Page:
Jeff Shaara has enthralled audiences with his New York Times best-selling novels set during the Civil War and the American Revolution. Now the acclaimed author turns to World War I, bringing to life the sweeping, emotional story of the war that devastated a generation and established America as a world power.
Spring 1916: the horror of a stalemate on Europe's Western Front. France and Great Britain are on one side of the barbed wire, a fierce German army is on the other. Shaara opens the window onto the otherworldly tableau of trench warfare as seen through the eyes of a typical British soldier who experiences the bizarre and the horrible - a "Tommy" whose innocent youth is cast into the hell of a terrifying war.
In the skies, meanwhile, technology has provided a devastating new tool, the aeroplane, and with it a different kind of hero emerges - the flying ace. Soaring high above the chaos on the ground, these solitary knights duel in the splendor and terror of the skies, their courage and steel tested with every flight.
As the conflict stretches into its third year, a neutral America is goaded into war, its reluctant president, Woodrow Wilson, finally accepting the repeated challenges to his stance of nonalignment. Yet the Americans are woefully unprepared and ill equipped to enter a war that has become worldwide in scope. The responsibility is placed on the shoulders of General John "Blackjack" Pershing, and by mid-1917 the first wave of the American Expeditionary Force arrives in Europe. Encouraged by the bold spirit and strength of the untested Americans, the world waits to see if the tide of war can finally be turned.
From Blackjack Pershing to the Marine in the trenches, from the Red Baron to the American pilots of the Lafayette Escadrille, To the Last Man is written with the moving vividness and accuracy that characterizes all of Shaara's work.
"A gripping account of World War I - from tactics to strategy...Jeff Shaara shows the dominance of the US military in the context of coalition warfare - as relevant today as it was in 1918." (General Tommy R. Franks)
"A sweeping, searching look at World War I. Jeff Shaara's novel rings with authenticity, from the feelings of frontline soldiers to the challenges of high-level command." (General Wesley Clark)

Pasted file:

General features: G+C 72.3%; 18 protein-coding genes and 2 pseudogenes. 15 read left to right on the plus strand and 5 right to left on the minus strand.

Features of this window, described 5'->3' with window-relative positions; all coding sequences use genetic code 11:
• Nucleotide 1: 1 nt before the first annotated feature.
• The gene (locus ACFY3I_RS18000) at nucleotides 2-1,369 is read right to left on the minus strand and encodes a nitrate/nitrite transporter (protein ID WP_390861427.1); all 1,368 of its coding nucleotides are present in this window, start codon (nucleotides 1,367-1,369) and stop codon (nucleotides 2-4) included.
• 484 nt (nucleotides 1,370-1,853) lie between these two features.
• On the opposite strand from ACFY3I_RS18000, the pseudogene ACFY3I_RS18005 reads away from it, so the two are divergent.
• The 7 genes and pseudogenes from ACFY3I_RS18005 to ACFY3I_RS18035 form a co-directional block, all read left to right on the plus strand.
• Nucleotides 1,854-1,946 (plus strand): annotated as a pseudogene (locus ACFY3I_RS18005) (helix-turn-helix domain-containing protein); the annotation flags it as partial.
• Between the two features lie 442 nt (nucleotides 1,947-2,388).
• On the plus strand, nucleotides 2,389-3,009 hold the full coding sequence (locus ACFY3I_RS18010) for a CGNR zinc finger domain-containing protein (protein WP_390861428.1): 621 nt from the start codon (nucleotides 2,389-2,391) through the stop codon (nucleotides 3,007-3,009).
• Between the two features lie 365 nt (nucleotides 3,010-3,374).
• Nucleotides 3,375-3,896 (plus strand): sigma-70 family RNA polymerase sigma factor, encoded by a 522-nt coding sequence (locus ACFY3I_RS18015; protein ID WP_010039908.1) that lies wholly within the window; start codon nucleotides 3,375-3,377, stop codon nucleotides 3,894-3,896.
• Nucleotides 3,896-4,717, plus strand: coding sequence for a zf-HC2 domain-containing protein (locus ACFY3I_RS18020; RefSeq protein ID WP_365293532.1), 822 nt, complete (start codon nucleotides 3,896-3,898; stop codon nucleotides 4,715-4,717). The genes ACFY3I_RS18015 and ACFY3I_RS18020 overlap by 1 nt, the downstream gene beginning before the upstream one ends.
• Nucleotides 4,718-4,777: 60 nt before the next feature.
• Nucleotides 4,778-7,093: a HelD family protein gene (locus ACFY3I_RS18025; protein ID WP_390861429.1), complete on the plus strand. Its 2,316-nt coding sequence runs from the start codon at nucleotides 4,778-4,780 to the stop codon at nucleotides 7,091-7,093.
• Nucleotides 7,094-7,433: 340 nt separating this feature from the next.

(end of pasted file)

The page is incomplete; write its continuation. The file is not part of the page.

"A riveting masterpiece revolving around the ghastly conflict that still profoundly defines the world we live in. With To the Last Man, Shaara cements his reputation as a war writer of Tolstoyan or Homeric dimensions." (Steve Forbes)
We've sent an email with your order details. Order ID #:
To access this title, visit your library in the app or on the desktop website.
The Real Horrors of War
We've all read about how terrible war is and its consequences, but Jeff Shaara has brought to life the true tragedy and misery of what these poor kids in the trenches really had to endure. Movies don't depict the lice, the mud, the rotten food and the complete misery and suffering imposed on these troops. And although the pilots had it a bit better when it comes to living conditions, they all knew that their chances of surviving the war was close to nil. This should be required reading for any leader who thinks that war would be an acceptable option. My admiration for General Pershing has grown tenfold. He was another person in the right place at the right time in history. If the Americans had not entered the war, I fear that we would still be fighting it.
My husband's grandfather was killed at Ypres practically right after he got off the boat. This same scene was depicted in this story. There was no slow introduction to life in the trenches; it was jump in and join the misery.
We followed Patton in WWII and could not help but chuckle at his antics. Seeing the young Patton come up the ranks and lead the charge right in with his men shows that although he was a kook, he was a great general.
This is the fourth Jeff Shaara book I have listened to and each and everyone of them has been riveting and full of historical fact. I find it totally unbelievable that the Germans could think of entering into another devastating war after this horror was over. I can now understand why so many Germans are still fearful of fielding an army.
- Linda Baldwin